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Speak, Okinawa

ebook
A searing, deeply candid memoir about a young woman's journey to understanding her complicated parents—her father a Vietnam veteran, her mother an Okinawan war bride—and her own, fraught cultural heritage.
Elizabeth's mother was working as a nightclub hostess on U.S.-occupied Okinawa when she met the American soldier who would become her husband. The language barrier and power imbalance that defined their early relationship followed them to the predominantly white, upstate New York suburb where they moved to raise their only daughter. There, Elizabeth grew up with the trappings of a typical American childhood and adolescence. Yet, even though she felt almost no connection to her mother's distant home, she also felt out of place among her peers. Decades later, Elizabeth comes to recognize the shame and self-loathing that haunt both her and her mother, and attempts a form of reconciliation, not only to come to terms with the embattled dynamics of her family but also to reckon with the injustices that reverberate throughout the history of Okinawa and its people. Clear-eyed and profoundly humane, Speak, Okinawa is a startling accomplishment—a heartfelt exploration of identity, inheritance, forgiveness, and what it means to be an American.

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Publisher: Knopf Doubleday Publishing Group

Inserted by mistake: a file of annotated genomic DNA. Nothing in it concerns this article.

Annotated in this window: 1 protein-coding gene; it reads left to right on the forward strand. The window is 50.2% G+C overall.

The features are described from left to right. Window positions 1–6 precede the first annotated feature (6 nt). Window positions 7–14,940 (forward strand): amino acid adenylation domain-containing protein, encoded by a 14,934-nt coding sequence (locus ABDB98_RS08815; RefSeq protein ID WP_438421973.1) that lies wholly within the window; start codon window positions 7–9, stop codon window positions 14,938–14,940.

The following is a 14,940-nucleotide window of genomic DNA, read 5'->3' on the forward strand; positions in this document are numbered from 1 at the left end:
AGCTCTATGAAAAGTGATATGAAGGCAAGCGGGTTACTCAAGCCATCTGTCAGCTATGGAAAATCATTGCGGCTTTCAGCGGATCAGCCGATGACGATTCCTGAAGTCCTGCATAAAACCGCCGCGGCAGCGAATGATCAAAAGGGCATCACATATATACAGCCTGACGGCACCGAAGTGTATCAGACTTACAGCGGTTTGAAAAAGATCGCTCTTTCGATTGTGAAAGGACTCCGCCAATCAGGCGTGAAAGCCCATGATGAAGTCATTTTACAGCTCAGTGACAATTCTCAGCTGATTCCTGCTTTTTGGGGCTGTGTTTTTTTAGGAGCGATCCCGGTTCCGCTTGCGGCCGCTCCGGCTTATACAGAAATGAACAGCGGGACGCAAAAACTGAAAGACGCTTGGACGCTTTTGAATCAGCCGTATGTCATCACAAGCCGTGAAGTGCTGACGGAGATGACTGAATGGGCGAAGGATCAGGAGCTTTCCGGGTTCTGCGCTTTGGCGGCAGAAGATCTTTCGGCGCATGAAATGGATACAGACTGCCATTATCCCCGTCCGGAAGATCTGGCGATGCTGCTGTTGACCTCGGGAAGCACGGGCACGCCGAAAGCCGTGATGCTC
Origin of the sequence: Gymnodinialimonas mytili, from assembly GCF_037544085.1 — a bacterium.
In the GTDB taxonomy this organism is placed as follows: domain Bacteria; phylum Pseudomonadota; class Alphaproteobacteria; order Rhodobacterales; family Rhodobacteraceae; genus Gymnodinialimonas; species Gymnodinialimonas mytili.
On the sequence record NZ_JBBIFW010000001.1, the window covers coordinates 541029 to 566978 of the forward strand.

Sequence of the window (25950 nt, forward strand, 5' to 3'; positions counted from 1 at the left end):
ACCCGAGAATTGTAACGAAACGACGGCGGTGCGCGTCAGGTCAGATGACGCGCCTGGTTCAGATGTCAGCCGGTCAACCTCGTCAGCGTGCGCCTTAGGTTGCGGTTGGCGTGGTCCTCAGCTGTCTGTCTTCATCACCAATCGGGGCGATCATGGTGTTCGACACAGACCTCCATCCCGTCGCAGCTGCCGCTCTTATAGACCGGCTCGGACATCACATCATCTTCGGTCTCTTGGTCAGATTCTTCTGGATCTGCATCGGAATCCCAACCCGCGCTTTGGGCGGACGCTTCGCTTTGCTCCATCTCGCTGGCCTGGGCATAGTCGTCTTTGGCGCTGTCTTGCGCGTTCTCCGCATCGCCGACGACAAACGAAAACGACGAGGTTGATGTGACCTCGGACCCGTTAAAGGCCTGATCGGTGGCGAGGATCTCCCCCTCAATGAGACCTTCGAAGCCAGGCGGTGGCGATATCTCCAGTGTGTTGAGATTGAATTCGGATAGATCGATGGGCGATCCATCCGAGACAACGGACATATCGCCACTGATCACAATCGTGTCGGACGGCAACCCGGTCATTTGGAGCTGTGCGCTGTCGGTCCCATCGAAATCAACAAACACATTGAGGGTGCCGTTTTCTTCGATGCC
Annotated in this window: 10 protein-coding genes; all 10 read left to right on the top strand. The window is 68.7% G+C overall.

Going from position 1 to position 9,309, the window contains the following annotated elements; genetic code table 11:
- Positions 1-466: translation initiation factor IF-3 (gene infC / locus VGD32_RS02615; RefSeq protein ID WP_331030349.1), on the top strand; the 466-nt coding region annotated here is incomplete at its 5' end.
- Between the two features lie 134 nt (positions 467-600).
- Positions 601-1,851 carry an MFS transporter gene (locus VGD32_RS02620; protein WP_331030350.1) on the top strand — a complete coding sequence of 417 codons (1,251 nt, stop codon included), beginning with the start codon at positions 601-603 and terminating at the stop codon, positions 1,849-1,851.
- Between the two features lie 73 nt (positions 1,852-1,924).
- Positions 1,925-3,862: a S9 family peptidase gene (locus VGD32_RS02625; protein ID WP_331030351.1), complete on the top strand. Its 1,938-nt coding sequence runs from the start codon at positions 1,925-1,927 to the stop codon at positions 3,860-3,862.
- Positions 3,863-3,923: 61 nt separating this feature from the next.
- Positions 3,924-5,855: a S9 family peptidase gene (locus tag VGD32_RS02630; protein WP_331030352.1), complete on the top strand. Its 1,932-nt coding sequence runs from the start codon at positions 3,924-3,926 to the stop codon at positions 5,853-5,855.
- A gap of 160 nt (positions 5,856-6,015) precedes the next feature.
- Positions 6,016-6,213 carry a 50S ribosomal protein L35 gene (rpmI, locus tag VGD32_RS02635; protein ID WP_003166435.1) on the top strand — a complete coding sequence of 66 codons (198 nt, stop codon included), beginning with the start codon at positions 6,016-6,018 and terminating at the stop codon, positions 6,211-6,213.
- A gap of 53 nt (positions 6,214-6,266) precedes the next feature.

Kindle Book

  • ISBN: 9780525657354
  • Release date: February 23, 2021

OverDrive Read

  • ISBN: 9780525657354
  • Release date: February 23, 2021

EPUB ebook

  • ISBN: 9780525657354
  • File size: 1550 KB
  • Release date: February 23, 2021

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Formats

Kindle Book
OverDrive Read
EPUB ebook

Languages

English

A searing, deeply candid memoir about a young woman's journey to understanding her complicated parents—her father a Vietnam veteran, her mother an Okinawan war bride—and her own, fraught cultural heritage.
Elizabeth's mother was working as a nightclub hostess on U.S.-occupied Okinawa when she met the American soldier who would become her husband. The language barrier and power imbalance that defined their early relationship followed them to the predominantly white, upstate New York suburb where they moved to raise their only daughter. There, Elizabeth grew up with the trappings of a typical American childhood and adolescence. Yet, even though she felt almost no connection to her mother's distant home, she also felt out of place among her peers. Decades later, Elizabeth comes to recognize the shame and self-loathing that haunt both her and her mother, and attempts a form of reconciliation, not only to come to terms with the embattled dynamics of her family but also to reckon with the injustices that reverberate throughout the history of Okinawa and its people. Clear-eyed and profoundly humane, Speak, Okinawa is a startling accomplishment—a heartfelt exploration of identity, inheritance, forgiveness, and what it means to be an American.

Expand title description text